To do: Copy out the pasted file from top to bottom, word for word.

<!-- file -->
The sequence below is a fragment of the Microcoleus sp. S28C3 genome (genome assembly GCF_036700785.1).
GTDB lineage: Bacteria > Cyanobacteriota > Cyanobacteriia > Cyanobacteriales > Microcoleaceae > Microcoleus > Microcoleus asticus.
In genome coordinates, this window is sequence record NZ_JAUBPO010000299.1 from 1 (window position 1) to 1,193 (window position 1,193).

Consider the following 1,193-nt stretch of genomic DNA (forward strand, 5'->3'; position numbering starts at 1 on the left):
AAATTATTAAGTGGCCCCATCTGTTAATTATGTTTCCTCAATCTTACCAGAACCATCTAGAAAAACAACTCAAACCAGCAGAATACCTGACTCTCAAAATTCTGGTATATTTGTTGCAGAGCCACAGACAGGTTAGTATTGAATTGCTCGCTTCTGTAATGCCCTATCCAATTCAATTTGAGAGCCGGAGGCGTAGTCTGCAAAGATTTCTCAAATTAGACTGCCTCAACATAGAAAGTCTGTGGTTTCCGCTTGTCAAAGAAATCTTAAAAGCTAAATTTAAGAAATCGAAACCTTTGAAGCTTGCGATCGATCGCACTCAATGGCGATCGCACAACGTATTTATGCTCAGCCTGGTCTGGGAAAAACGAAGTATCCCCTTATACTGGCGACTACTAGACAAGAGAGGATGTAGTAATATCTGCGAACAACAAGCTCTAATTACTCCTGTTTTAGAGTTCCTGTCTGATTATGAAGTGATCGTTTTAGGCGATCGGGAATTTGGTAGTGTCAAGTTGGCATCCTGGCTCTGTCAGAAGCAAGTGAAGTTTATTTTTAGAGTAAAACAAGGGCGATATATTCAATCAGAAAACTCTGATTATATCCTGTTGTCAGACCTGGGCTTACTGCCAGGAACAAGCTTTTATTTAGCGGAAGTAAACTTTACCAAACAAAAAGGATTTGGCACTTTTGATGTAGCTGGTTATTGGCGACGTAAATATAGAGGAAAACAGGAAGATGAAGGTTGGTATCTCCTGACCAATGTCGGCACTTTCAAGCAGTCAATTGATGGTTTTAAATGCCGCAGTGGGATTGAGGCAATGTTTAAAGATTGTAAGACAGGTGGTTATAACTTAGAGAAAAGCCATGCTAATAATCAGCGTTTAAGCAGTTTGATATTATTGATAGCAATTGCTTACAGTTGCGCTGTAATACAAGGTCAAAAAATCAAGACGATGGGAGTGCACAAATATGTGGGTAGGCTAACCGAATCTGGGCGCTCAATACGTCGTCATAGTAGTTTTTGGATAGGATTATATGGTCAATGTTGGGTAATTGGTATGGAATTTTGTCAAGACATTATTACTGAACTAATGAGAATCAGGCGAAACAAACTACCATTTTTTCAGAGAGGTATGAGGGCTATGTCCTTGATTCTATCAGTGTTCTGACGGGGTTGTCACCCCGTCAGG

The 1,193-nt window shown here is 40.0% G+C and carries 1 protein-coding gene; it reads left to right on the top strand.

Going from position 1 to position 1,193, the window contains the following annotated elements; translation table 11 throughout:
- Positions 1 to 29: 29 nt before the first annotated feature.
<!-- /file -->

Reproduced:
The sequence below is a fragment of the Microcoleus sp. S28C3 genome (genome assembly GCF_036700785.1).
GTDB lineage: Bacteria > Cyanobacteriota > Cyanobacteriia > Cyanobacteriales > Microcoleaceae > Microcoleus > Microcoleus asticus.
In genome coordinates, this window is sequence record NZ_JAUBPO010000299.1 from 1 (window position 1) to 1,193 (window position 1,193).

Consider the following 1,193-nt stretch of genomic DNA (forward strand, 5'->3'; position numbering starts at 1 on the left):
AAATTATTAAGTGGCCCCATCTGTTAATTATGTTTCCTCAATCTTACCAGAACCATCTAGAAAAACAACTCAAACCAGCAGAATACCTGACTCTCAAAATTCTGGTATATTTGTTGCAGAGCCACAGACAGGTTAGTATTGAATTGCTCGCTTCTGTAATGCCCTATCCAATTCAATTTGAGAGCCGGAGGCGTAGTCTGCAAAGATTTCTCAAATTAGACTGCCTCAACATAGAAAGTCTGTGGTTTCCGCTTGTCAAAGAAATCTTAAAAGCTAAATTTAAGAAATCGAAACCTTTGAAGCTTGCGATCGATCGCACTCAATGGCGATCGCACAACGTATTTATGCTCAGCCTGGTCTGGGAAAAACGAAGTATCCCCTTATACTGGCGACTACTAGACAAGAGAGGATGTAGTAATATCTGCGAACAACAAGCTCTAATTACTCCTGTTTTAGAGTTCCTGTCTGATTATGAAGTGATCGTTTTAGGCGATCGGGAATTTGGTAGTGTCAAGTTGGCATCCTGGCTCTGTCAGAAGCAAGTGAAGTTTATTTTTAGAGTAAAACAAGGGCGATATATTCAATCAGAAAACTCTGATTATATCCTGTTGTCAGACCTGGGCTTACTGCCAGGAACAAGCTTTTATTTAGCGGAAGTAAACTTTACCAAACAAAAAGGATTTGGCACTTTTGATGTAGCTGGTTATTGGCGACGTAAATATAGAGGAAAACAGGAAGATGAAGGTTGGTATCTCCTGACCAATGTCGGCACTTTCAAGCAGTCAATTGATGGTTTTAAATGCCGCAGTGGGATTGAGGCAATGTTTAAAGATTGTAAGACAGGTGGTTATAACTTAGAGAAAAGCCATGCTAATAATCAGCGTTTAAGCAGTTTGATATTATTGATAGCAATTGCTTACAGTTGCGCTGTAATACAAGGTCAAAAAATCAAGACGATGGGAGTGCACAAATATGTGGGTAGGCTAACCGAATCTGGGCGCTCAATACGTCGTCATAGTAGTTTTTGGATAGGATTATATGGTCAATGTTGGGTAATTGGTATGGAATTTTGTCAAGACATTATTACTGAACTAATGAGAATCAGGCGAAACAAACTACCATTTTTTCAGAGAGGTATGAGGGCTATGTCCTTGATTCTATCAGTGTTCTGACGGGGTTGTCACCCCGTCAGG

The 1,193-nt window shown here is 40.0% G+C and carries 1 protein-coding gene; it reads left to right on the top strand.

Going from position 1 to position 1,193, the window contains the following annotated elements; translation table 11 throughout:
- Positions 1 to 29: 29 nt before the first annotated feature.